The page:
• Home
  • 197. Boris Johnson

The Rt. Hon. Boris Johnson MP (Conservative) and Mayor of London: An Appraisal

  • Category(s): Politics Essays
  • Created on : 14 June 2015
  • File size: 157.29 KB
  • Version: 1.0
  • Downloaded: 339
  • Author: Richard Michael Lamb


I seek to isolate what this new wannabe Conservative Leader should have by way of attributes. The mirror on the wall does not lie. Boris Johnson, Rt. Hon. MP and Mayor of London, is not King of the Jungle. Let him take a back seat with his years of political service behind him in the knowledge he will not do the top job but still be of service to his Country.

1. His Offices

We are told Boris has a good chance of being the next Conservative Party Leader when David Cameron our PM steps down before the 2020 election. Boris is now an MP for a Division of Uxbridge in Middlesex and has been since the May 2015 general election, as well as attending Cameron’s political cabinet pending the London Mayoral election which he will not fight. He verges on an old fashioned pluralist. He will join the Cabinet proper when he ceases to be Mayor.

2. Policies

I know comparatively little of him, but he has had widespread media exposure and he has a brother the Rt. Hon. Jo Johnson MP (Conservative) for Orpington with which town I had a longstanding professional connection from 1984 to 2013. Both brothers have a good grasp of political debate. I am more concerned with Boris on account of his aspirations to lead the Tory Party, which espouses the National interest over the centuries and now may lead our Country out of the EU and dismantle the ECHR edifice in Our Land: Two very radical decisions if taken and seen through.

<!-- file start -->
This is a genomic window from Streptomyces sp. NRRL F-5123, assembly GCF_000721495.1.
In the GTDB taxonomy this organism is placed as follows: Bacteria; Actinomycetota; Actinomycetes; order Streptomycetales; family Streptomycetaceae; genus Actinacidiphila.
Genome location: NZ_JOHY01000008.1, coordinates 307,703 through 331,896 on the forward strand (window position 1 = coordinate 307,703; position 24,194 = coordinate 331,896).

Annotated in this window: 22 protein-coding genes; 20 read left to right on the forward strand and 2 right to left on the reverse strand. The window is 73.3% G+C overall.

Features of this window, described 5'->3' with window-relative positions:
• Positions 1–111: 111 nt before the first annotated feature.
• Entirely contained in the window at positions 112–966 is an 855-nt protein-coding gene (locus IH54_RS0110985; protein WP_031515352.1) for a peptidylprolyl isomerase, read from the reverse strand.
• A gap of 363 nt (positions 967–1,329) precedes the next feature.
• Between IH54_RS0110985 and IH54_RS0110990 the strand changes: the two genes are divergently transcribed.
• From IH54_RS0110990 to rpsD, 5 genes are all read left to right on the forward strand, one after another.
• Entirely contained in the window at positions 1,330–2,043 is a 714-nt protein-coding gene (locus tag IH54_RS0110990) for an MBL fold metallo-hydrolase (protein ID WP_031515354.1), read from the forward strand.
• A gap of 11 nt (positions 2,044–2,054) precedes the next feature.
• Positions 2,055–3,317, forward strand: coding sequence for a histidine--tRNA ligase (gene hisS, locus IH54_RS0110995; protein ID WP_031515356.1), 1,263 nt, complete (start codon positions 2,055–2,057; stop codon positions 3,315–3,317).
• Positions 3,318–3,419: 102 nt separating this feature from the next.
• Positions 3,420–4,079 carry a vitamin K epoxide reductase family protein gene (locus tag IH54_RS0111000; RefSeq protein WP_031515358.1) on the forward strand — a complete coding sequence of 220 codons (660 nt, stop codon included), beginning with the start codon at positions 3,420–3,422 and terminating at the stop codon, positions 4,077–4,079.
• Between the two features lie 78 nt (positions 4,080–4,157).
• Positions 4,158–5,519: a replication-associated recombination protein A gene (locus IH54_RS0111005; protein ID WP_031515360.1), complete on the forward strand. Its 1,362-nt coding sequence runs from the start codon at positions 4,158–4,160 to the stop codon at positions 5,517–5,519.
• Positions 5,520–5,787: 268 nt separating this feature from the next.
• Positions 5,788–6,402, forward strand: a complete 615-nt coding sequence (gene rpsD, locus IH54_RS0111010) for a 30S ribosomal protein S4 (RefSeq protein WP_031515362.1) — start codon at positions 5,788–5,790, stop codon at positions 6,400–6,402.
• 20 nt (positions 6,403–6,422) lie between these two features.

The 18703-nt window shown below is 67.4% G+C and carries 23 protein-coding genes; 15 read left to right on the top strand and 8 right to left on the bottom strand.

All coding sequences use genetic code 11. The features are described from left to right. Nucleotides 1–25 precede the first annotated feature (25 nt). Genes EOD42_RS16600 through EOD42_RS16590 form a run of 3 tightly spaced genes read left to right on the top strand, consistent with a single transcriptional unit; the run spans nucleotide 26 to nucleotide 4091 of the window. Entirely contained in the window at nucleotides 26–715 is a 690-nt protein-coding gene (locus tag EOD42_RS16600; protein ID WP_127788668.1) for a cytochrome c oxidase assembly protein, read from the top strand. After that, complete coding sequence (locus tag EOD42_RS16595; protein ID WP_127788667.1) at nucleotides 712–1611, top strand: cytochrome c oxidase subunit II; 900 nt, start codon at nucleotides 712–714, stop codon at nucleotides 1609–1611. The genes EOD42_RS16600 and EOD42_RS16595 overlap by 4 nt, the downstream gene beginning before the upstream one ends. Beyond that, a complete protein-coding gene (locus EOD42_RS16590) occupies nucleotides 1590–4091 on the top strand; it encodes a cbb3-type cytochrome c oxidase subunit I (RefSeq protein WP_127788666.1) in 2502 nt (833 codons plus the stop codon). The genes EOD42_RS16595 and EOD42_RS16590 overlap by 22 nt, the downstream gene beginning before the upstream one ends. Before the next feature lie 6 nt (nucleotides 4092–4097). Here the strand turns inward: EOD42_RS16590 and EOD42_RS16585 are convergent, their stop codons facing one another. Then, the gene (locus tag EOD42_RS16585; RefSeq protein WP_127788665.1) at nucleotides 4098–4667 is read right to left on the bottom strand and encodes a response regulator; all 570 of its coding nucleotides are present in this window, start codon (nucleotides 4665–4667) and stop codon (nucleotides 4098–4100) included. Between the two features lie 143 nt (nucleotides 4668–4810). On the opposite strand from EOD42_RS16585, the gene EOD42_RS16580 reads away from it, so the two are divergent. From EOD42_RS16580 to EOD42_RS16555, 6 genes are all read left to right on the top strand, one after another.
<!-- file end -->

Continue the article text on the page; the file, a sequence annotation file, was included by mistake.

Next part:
These two limbs of policy comprise strong words and Boris appears to favour these two steps. Can he deliver on these two commitments if he so promises? Does he truly desire these outcomes? Is he posing to achieve the role of PM and squash other meritorious candidates? Has he formally declared his candidature for the leadership of his Party? No, he has kept his intentions secret to himself and his inner council of confidants.

3. Populist?

What can he offer the Country? Forget the Mayoralty – that is looking at Westminster politics from the wrong end of a municipal drainpipe. It is the national scene and the world stage that matters most. Why is he so popular? Is his so call buffoonery in demeanour a strong point? There are those who say he is non-moral or indeed a-moral. What are his principles? He appears to like his own jokes and quick repartee for which he is well known. Does he lack gravity?

4. The Contenders

I am concerned with all these question marks hanging over a man and politician with pretensions to guide our Country at this crucial and difficult juncture. So many people and so much depend on this next leader. I would prefer Cameron stay on, but he says he will not fight the next election in May 2020. Who will oppose Boris Johnson’s bid for the leadership if anyone? There is no obvious contender: -

  • Francis Maude is in the Lords
  • David Davis is in the cold
  • George Osborn is a Chancellor but no PM
  • Theresa May has made her lasting home in that ministerial post she now occupies
  • Hammond is no heavyweight>
  • Michael Gove is a little too obtuse – and –
  • Fallon rather too old.

I would not be surprised, if as things stand, the Rt. Hon. Boris Johnson MP is given a clear run. Is this Boris Johnson a heavyweight in the mould of Churchill himself about whom he has recently written a historical tome?